Publisher: Dark Horse Comics
Writer: Eric Powell
Artist: Stephanie Buscema
Lettering: Nate Piekos of Blambot
Release Date: March 7th 2018
Eric Powell’s Chimichanga is a wonderfully offbeat all-ages creation, and The Sorrow of The World’s Worst Face sees Powell joining forces with artist Stephanie Buscema to put together a lively, often hilarious story about a travelling circus of oddities and the strange, facially challenged stranger who shows up out of the blue and turns everything on its head.
It perhaps instinctively feels a little odd for the creator of The Goon to be peddling such child-friendly fare, but Powell does an absolutely stellar job here of blending silliness and slapstick with a real sense of adventure – not to mention a fantastic moral message about how important it is to not be ashamed or afraid of being a little different.
There’s definitely some aspects of the story that are geared more to the younger audience, like the farting witch and the the cross-eyed Chimichanga’s weirdly TARDIS style bellybutton, but there are also some great moments here for older readers too – the majority of them based around bearded youngster Lula’s hilarious turn of phrase throughout.
Buscema’s artwork is another joy that readers of all ages can definitely enjoy. Bold character designs, luscious, painterly colours and sweeping backdrops give the book a striking aesthetic, in spite of what is a fairly muted, muddy colour palette. Everything has a twisted fairytale vibe to it, and while things never veer too far into frightening or threatening, there’s definitely a Burton-esque eccentricity to the visual style here.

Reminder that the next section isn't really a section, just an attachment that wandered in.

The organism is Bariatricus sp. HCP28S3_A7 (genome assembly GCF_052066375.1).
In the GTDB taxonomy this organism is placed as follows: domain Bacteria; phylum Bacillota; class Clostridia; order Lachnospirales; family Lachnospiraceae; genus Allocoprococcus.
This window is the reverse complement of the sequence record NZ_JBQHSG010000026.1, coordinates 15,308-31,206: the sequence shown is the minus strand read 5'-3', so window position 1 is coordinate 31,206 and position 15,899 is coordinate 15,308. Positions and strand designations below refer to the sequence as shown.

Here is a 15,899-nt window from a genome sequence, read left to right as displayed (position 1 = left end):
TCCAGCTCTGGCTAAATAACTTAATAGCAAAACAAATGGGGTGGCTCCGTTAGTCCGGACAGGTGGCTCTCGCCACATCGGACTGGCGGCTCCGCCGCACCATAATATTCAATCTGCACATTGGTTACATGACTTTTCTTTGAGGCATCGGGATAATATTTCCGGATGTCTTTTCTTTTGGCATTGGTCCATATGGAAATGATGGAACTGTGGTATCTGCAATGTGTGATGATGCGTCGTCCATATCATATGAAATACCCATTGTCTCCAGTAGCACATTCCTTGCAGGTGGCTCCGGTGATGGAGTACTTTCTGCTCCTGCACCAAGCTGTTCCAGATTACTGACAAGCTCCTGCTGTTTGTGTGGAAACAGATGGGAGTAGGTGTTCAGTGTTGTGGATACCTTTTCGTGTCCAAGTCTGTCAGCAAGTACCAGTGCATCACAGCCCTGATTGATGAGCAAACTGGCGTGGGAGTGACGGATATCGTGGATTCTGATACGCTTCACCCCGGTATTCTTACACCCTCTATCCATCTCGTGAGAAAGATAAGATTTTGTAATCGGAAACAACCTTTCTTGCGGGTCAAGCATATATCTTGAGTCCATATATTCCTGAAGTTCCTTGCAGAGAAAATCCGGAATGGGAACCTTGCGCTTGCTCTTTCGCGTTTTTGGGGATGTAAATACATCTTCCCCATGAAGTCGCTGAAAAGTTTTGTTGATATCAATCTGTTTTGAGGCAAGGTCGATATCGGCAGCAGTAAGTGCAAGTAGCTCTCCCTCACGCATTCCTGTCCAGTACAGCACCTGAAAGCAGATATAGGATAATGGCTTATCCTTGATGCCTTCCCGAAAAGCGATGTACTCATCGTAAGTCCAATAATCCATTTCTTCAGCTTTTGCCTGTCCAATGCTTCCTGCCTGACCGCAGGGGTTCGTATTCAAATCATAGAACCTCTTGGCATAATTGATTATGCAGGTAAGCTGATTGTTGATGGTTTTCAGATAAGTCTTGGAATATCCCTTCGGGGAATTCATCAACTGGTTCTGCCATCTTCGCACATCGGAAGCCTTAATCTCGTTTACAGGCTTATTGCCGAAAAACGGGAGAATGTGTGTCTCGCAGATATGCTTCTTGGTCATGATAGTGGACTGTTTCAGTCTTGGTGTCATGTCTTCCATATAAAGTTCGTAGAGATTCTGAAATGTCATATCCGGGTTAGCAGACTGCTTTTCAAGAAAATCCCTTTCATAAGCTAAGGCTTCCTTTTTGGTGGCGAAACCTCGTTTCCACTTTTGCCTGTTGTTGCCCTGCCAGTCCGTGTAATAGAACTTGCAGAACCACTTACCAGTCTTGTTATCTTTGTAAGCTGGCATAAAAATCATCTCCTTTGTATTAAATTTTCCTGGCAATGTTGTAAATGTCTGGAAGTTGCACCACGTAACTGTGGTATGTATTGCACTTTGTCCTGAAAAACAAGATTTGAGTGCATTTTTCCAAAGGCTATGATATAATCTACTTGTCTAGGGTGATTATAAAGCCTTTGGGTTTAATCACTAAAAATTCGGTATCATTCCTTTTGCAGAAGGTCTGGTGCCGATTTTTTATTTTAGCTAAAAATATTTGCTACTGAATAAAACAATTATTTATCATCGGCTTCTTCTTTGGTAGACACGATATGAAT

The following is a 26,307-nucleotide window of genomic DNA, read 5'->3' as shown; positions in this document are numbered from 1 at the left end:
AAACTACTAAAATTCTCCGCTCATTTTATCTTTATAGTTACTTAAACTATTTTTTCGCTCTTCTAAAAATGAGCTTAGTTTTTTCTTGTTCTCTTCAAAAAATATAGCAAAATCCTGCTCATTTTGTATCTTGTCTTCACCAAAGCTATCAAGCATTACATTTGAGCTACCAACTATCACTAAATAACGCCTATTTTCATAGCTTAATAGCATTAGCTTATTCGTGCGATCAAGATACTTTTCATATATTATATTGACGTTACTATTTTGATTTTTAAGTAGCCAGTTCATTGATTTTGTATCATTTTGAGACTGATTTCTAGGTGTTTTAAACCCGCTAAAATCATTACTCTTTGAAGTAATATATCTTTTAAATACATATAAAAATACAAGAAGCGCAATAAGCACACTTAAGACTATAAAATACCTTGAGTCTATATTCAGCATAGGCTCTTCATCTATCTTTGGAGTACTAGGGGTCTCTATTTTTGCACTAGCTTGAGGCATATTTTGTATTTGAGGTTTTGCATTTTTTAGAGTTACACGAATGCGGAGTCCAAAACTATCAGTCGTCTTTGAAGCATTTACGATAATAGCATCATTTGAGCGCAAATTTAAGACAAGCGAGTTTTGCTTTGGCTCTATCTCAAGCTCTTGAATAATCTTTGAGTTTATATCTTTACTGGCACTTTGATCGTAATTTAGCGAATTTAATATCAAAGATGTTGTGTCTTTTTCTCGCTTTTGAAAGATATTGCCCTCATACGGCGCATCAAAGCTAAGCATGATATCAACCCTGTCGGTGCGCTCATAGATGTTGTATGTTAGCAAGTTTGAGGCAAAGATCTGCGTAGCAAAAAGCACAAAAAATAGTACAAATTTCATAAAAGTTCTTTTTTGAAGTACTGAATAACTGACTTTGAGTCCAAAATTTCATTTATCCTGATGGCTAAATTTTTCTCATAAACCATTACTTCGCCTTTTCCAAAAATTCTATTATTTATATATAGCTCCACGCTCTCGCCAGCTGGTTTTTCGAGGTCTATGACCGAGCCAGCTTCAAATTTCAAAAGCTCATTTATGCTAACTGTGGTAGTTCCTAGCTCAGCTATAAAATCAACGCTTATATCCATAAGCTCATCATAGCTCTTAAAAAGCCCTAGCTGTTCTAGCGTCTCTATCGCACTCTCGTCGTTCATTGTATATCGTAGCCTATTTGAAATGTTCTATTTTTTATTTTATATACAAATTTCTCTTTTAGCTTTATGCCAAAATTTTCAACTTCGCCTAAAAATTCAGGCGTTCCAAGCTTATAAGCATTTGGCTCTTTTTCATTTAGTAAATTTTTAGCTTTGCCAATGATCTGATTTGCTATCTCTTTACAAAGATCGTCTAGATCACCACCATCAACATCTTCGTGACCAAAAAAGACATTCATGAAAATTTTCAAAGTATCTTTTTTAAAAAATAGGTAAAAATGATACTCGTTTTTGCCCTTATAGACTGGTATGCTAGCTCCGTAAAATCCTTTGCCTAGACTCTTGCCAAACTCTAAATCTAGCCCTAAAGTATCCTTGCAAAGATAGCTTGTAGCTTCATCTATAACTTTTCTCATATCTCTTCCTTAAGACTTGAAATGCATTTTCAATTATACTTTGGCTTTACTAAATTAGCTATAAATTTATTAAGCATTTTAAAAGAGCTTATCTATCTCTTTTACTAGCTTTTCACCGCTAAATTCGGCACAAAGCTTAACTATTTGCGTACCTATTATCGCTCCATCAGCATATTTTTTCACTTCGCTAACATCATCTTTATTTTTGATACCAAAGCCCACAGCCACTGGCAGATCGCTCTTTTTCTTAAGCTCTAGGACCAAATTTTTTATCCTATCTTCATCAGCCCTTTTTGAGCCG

Simply puy, this is a great looking book throughout, and while it’s perhaps a tad disappointing that we don’t actually get to see the titular face throughout the course of this volume, it actually works really well to keep the reader’s imagination firing throughout – particularly given the horrified or terrified reactions of certain characters when they get to see it.
If you have a younger comic reader in your life but can’t really stomach all the bright, saccharine fluffiness that a lot of quote-unqoute “all-ages” comics lean into, then Chimichanga is definitely what you’re looking for. Powell and Buscema do a fantastic job of proving that all-ages comics don’t have to be all rainbows and unicorns, and The Sorrow of The World’s Worst face is a book that will delight, entertain and amuse readers of all ages.